Copyright Kent Past 2010

Kent Past

The History of Kent

Home Towns & Villages Time-Line Articles Kent Past Times Contact

Leave your email address to receive Kent Past Times free every month

View Larger Map

History of Boughton Malherbe

Boughton Malherbe comes from the Old English ‘boc’ meaning ‘beech-tree‘ and ‘tun’ as an ‘enclosure, a farmstead’; therefore, ‘farmstead where the beech-tree grows’. The manorial affix is a personal name taken from the 13th century owner Robert de Malherbe, distinguishing the village from others with the same name. The Domesday Book records all as Boltune or Boltone.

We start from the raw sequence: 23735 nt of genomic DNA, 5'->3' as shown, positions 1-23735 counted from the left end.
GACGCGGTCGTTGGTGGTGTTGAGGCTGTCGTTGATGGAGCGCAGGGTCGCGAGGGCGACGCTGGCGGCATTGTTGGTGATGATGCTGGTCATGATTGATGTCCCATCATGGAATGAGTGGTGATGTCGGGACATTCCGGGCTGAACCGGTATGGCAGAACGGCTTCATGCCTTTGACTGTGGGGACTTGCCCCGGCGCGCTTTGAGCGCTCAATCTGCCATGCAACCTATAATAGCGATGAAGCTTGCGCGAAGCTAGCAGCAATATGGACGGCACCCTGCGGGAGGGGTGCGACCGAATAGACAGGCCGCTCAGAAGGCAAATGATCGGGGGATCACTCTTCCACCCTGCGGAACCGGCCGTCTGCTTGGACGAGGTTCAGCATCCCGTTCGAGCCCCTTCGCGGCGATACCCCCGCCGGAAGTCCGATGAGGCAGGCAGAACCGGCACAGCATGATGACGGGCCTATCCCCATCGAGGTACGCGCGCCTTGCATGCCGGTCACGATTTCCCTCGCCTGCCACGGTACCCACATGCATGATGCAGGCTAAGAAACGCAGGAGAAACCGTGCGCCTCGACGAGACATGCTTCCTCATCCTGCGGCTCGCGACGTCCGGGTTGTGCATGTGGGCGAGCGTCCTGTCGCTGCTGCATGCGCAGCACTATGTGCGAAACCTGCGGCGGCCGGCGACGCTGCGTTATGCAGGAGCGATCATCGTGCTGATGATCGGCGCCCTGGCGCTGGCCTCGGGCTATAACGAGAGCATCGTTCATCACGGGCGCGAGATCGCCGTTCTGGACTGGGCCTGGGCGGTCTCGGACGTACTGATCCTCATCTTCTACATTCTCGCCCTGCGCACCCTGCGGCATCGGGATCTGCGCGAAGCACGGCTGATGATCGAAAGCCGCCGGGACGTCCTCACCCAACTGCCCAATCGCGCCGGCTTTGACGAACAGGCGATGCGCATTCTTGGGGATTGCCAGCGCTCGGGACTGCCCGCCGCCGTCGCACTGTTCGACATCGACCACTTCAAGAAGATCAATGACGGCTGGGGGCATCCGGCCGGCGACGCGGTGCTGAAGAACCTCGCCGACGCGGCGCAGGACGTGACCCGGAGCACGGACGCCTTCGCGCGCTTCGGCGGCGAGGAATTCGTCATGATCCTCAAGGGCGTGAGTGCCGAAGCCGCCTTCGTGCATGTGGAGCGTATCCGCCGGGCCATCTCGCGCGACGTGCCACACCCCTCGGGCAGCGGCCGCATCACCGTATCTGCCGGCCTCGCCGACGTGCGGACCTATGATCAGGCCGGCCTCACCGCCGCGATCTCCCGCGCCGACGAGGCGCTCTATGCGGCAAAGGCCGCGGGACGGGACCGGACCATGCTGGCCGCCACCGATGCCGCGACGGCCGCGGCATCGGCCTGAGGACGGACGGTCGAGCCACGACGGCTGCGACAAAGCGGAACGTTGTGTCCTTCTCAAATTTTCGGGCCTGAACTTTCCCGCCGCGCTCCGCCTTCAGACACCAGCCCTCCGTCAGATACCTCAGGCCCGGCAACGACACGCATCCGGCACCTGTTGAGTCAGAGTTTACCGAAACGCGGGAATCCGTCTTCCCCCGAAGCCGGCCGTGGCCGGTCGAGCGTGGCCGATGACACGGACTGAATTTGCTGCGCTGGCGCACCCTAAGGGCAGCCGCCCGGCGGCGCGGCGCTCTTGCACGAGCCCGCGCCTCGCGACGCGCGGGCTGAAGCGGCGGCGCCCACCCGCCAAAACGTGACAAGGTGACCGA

Boughton Malherbe parish church is a Grade: II listed building, dedicated to Saint Nicholas. Robert de Malherbe built it in the 13th century, with extensions in the next century. The west tower followed 100 years later. Joseph Hatch cast and hung three bells in 1624. In 1798, Edward Hasted described the Boughton Malherbe church as a ‘handsome building, with a square tower steeple at the west end’. In the 1840’s, the Victorian restorers Apsley of Ashford, concentrated on the chancel, appearing to have a good understanding of the Cambridge Camden Society. In 1960, Mears and Stainbank dismantled and cleared out the bell fittings and frame, placing the two trebles on the first floor and rehanging the tenor ‘dead’ with a lever clapper.